The latest barrage has been targeted at the discount rates used in assessing public plans’ financial position and determining the annual required contribution.
The academic party line theory goes something like this. The liabilities of these plans are risk free to the participants, meaning that the benefits are based on a formula defined by the law that is independent of the fund’s investment earnings so there is little risk of those benefits not being paid. Accordingly, the liabilities should be matched against assets (a portfolio of securities) that are also risk free. While there is not universal agreement regarding what constitutes “risk free,” suffice it to say that the anticipated return will be something well south of what might reasonably be expected over the long term from a diversified portfolio of stocks, bonds and alternative investments.
The academic party line then continues with the thinking that when DB plan liabilities are measured using a discount rate that can only be achieved by investing in a diversified portfolio, the plan may ultimately come up short and impose an unanticipated higher cost on future generations who were not participants in the deal when it was struck. Accordingly, the actuarially assumed rates of return being used should be reduced to some “risk free” rate which will reveal their version of the “truth” about public retirement plan liabilities.
So what are the critics doing with their personal financial planning?
Given their vehement opposition to putting retirement assets at risk, one might expect the academics to avoid risk in the investment of their own retirement savings. Surprisingly, when you look at how they are investing their defined contribution (DC) accounts, you find a distribution of holdings not all that different from what you would find at a DB plan today (although the fees they are paying are probably significantly higher). I think it is fine if they wish to invest in that fashion but, to avoid the apparent hypocrisy of their ways, it would seem reasonable to insist that they also be required to waive future rights to any governmental entitlement programs if they come up short during retirement. Or, as an alternative, they should be required to put their personal retirement savings in “risk free” investments and lower their expectations about their personal financial resources during retirement.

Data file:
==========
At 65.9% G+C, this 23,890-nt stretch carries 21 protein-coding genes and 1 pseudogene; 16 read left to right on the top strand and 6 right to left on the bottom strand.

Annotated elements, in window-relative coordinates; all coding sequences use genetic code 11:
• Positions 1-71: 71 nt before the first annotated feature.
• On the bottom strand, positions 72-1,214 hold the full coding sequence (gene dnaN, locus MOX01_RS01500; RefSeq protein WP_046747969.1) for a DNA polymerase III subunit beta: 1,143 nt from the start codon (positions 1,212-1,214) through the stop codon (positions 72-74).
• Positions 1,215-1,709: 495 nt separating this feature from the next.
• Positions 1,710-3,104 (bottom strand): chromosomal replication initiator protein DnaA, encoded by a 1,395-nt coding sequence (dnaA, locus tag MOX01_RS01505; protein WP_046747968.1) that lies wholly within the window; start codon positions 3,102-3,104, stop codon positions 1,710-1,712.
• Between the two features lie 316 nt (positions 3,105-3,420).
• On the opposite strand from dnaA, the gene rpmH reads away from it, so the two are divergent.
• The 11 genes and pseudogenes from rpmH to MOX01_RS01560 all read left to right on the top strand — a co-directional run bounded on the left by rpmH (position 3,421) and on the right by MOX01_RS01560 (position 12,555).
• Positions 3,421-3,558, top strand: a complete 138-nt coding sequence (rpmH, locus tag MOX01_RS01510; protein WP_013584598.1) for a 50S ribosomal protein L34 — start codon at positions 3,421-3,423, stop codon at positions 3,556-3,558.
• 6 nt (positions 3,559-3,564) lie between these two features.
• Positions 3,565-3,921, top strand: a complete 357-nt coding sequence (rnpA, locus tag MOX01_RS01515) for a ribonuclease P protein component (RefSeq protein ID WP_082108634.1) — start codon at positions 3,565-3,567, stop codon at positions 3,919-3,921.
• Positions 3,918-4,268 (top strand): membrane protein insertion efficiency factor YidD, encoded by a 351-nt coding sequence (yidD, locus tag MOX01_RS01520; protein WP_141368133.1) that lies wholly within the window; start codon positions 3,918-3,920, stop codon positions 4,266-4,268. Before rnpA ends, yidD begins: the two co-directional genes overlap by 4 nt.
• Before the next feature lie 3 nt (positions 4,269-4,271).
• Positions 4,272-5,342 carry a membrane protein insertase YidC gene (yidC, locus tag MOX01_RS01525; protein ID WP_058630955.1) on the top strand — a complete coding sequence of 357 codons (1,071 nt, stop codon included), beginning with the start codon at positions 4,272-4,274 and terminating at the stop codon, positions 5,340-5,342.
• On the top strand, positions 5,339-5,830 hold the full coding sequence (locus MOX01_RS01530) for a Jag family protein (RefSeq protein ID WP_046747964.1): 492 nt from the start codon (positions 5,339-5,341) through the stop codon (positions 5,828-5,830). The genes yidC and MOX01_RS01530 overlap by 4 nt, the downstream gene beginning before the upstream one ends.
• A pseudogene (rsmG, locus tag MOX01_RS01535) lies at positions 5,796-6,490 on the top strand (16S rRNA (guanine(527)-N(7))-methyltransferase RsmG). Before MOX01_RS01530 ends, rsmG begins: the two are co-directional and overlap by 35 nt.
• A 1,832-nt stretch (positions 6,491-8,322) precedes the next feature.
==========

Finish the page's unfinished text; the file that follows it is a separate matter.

Transparency and financial support for academic and think tank “research”
State and local government retirement systems have long embraced the Government Finance Officers Association’s Guidelines for the Preparation of a Public Employee Retirement System Comprehensive Annual Financial Report. Initially released in 1980, public plans were quick to adopt the guidelines, resulting in extensive transparency regarding all aspects of retirement system operations.
The sources of revenue supporting the so-called academic “research” on public pension issues is sorely lacking in transparency. To assure that this research is conflict free it would seem reasonable for the researchers to disclose their sources of funding. Clearly there are organizations that would benefit financially from the demise of DB plans with replacement DC plans and/or the wholesale transition of DB portfolios to so-called risk free securities. By simply disclosing their funding sources, readers of the reports would be able to assess on their own whether or not the information is potentially suffering from financially motivated bias. The academics should either freely disclose information regarding their financial support or explain why they have a problem with transparency.